the intent of the Legislature was to provide that all defendants “be required to fully compensate all victims of such [criminal] conduct or activity for any pecuniary loss, damage, or injury as a direct or indirect result thereof.” Clearly, the Legislature intended to fully compensate all victims.
Before a writ of mandamus may issue, a petitioner must establish (1) a clear legal right in the petitioner to the relief sought, (2) an imperative duty upon the respondent to perform, accompanied by a refusal to do so; (3) the lack of another adequate remedy; and (4) the properly invoked jurisdiction of the reviewing court. Ex parte Mardis, 628 So.2d 605, 606 (Ala. 1993). The State has met its burden.
Judge Reese erroneously held that he was without jurisdiction to amend the restitution order to address the matter of restitution for the third victim, which he had not addressed in his original restitution order.
For the foregoing reasons, this petition is due to be, and is hereby, granted.
PETITION GRANTED; WRIT ISSUED.
McMILLAN, P.J., and COBB, BASCHAB, SHAW, and WISE, JJ., concur.
[fn1] Although Redmon pleaded guilty to two counts of assault, he agreed to pay restitution to his three victims in exchange for being permitted to plead to the reduced charges.
[fn2] Redmon had shot the third victim in the abdomen. As a result of his injuries, part of the victim’s intestines had been removed and a colostomy bag attached; it appears that he was scheduled to have the colostomy bag removed at the time that the restitution hearing was held.
[fn3] Medical expenses are considered pecuniary damages and are recoverable as part of restitution. Pecuniary damages are defined in ? 15-18-66(2), Ala. Code 1975, as follows:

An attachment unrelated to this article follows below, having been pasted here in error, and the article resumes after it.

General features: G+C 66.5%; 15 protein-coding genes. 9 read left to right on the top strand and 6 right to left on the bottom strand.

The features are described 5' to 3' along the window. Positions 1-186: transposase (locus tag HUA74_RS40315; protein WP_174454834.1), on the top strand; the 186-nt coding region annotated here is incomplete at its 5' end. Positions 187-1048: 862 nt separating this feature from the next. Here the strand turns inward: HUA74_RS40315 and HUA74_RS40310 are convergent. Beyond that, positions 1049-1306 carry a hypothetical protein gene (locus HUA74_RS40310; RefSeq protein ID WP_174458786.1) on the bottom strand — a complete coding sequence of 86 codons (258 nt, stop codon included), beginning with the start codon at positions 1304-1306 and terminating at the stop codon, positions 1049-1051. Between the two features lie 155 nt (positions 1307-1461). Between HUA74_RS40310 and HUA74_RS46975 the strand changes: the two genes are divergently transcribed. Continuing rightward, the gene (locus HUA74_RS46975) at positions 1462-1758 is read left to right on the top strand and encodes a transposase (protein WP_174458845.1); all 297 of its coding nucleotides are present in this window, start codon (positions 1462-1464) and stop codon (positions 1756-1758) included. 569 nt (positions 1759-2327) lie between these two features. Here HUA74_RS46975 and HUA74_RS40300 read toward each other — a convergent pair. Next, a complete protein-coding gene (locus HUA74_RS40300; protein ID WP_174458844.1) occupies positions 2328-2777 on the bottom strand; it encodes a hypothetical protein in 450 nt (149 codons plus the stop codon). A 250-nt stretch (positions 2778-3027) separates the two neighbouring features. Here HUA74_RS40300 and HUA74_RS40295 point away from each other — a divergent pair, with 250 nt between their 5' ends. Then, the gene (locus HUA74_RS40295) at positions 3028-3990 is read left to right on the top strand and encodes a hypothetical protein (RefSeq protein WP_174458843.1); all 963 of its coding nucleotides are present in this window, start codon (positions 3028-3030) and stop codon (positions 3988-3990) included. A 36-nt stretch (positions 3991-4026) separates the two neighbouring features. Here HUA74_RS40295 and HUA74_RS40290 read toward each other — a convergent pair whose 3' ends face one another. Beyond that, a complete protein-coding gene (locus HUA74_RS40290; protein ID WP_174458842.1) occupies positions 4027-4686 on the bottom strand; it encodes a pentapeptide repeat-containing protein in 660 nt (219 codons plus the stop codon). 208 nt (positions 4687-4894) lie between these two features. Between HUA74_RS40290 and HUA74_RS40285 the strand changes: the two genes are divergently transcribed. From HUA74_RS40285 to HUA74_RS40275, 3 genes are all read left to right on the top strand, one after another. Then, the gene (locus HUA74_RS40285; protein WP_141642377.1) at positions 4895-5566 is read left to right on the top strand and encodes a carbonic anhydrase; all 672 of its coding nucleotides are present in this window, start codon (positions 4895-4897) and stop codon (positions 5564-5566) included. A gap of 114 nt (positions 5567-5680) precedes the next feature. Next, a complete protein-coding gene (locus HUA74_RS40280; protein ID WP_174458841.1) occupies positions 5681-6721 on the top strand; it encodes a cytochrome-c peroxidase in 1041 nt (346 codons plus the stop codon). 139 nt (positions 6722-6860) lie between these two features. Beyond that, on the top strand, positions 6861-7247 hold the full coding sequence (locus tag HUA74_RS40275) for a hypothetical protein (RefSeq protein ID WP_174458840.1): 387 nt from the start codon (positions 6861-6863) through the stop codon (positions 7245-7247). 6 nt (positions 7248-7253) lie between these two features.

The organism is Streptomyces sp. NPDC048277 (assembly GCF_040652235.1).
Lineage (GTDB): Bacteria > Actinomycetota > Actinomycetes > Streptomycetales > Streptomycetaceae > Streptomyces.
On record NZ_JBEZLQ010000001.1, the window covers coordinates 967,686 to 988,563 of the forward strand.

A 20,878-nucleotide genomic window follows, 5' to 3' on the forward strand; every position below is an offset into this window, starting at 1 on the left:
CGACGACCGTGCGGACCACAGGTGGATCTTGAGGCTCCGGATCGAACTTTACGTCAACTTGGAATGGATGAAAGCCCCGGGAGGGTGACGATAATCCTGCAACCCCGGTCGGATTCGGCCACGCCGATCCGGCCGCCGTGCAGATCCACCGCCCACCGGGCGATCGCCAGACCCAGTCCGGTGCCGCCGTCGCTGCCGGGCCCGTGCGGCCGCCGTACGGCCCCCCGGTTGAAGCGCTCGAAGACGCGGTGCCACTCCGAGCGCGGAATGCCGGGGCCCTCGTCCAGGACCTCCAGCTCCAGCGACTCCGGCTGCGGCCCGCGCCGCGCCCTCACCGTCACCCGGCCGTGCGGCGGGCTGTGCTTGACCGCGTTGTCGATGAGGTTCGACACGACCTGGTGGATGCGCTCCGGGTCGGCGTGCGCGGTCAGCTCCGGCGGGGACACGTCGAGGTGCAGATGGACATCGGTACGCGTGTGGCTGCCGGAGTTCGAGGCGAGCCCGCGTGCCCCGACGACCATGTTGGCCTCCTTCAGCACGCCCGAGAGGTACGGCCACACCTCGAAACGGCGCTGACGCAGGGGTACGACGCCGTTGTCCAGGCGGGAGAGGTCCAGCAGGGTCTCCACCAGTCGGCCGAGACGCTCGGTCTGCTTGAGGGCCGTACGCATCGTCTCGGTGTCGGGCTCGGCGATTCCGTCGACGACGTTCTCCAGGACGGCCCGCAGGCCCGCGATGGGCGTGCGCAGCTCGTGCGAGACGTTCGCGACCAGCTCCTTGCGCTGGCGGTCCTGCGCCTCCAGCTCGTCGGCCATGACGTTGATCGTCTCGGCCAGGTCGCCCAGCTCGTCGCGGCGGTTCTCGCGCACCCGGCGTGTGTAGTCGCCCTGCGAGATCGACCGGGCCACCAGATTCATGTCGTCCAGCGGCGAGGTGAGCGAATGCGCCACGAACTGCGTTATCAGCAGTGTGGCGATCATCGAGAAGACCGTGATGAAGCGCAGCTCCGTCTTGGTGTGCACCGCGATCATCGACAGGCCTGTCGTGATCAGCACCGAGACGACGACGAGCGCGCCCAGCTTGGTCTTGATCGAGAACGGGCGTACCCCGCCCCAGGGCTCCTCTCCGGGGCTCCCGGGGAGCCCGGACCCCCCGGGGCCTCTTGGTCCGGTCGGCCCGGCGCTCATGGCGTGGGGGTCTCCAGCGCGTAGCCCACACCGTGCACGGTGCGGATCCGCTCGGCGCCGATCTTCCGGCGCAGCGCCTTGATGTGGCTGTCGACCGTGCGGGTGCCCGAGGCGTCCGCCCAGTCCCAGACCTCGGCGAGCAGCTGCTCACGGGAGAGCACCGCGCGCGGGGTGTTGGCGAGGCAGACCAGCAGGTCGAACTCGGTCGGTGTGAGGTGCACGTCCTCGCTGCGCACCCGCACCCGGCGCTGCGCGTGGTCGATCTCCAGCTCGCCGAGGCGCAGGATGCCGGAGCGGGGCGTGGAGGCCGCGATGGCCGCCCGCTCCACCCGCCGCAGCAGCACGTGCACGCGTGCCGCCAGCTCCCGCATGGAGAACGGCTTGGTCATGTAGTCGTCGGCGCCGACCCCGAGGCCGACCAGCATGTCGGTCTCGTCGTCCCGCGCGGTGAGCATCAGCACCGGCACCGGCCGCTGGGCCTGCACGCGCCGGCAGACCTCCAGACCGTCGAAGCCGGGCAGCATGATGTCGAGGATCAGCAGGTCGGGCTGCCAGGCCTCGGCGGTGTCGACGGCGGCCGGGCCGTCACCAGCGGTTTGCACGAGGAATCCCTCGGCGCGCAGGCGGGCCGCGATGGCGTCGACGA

“All special damages which a person shall recover against the defendant in a civil action arising out of the facts or events constituting the defendant’s criminal activities; the term shall include, but not be limited to the money or other equivalent of property taken, broken, destroyed, or otherwise used or harmed and losses such as travel, medical, dental or burial expenses and wages including but not limited to wages lost as a result of court appearances.”
[fn4] However, we do not address the question whether a trial judge has the authority to award additional restitution for each victim after he has assessed restitution for all victims. Once a restitution hearing is held and a trial court has issued a restitution order it is uncertain whether that order can be modified more than 30 days after the original order was entered. “[I]t is . . . clear that the Legislature intended that restitution remain an integral part of traditional criminal sentencing.” Roberts v. State, 863 So.2d 1149, 1153
(Ala.Crim.App. 2002). Well-established law holds that a trial court retains jurisdiction to modify a sentence for 30 days after the sentence is entered. See Jolly v. State, 689 So.2d 986
(Ala.Crim.App. 1996), and Rule 24.4, Ala.R.Crim.P., and Rule 59, Ala.R.Civ.P.
Whether a trial court can award more restitution after a victim has incurred additional medical expenses is not addressed by the “Restitution to Victims of Crimes” Act. At least one state has a statutory provision that specifically vests jurisdiction in a trial court “for purposes of imposing or modifying restitution until such time as the losses may be determined.” Cal.Penal Code ? 1202.46 (West. 1999).
[fn5] “An appeal will not lie from an order or judgment which is not final.” Robinson v. Computer Servicenters, Inc.,360 So.2d 299, 302 (Ala. 1978).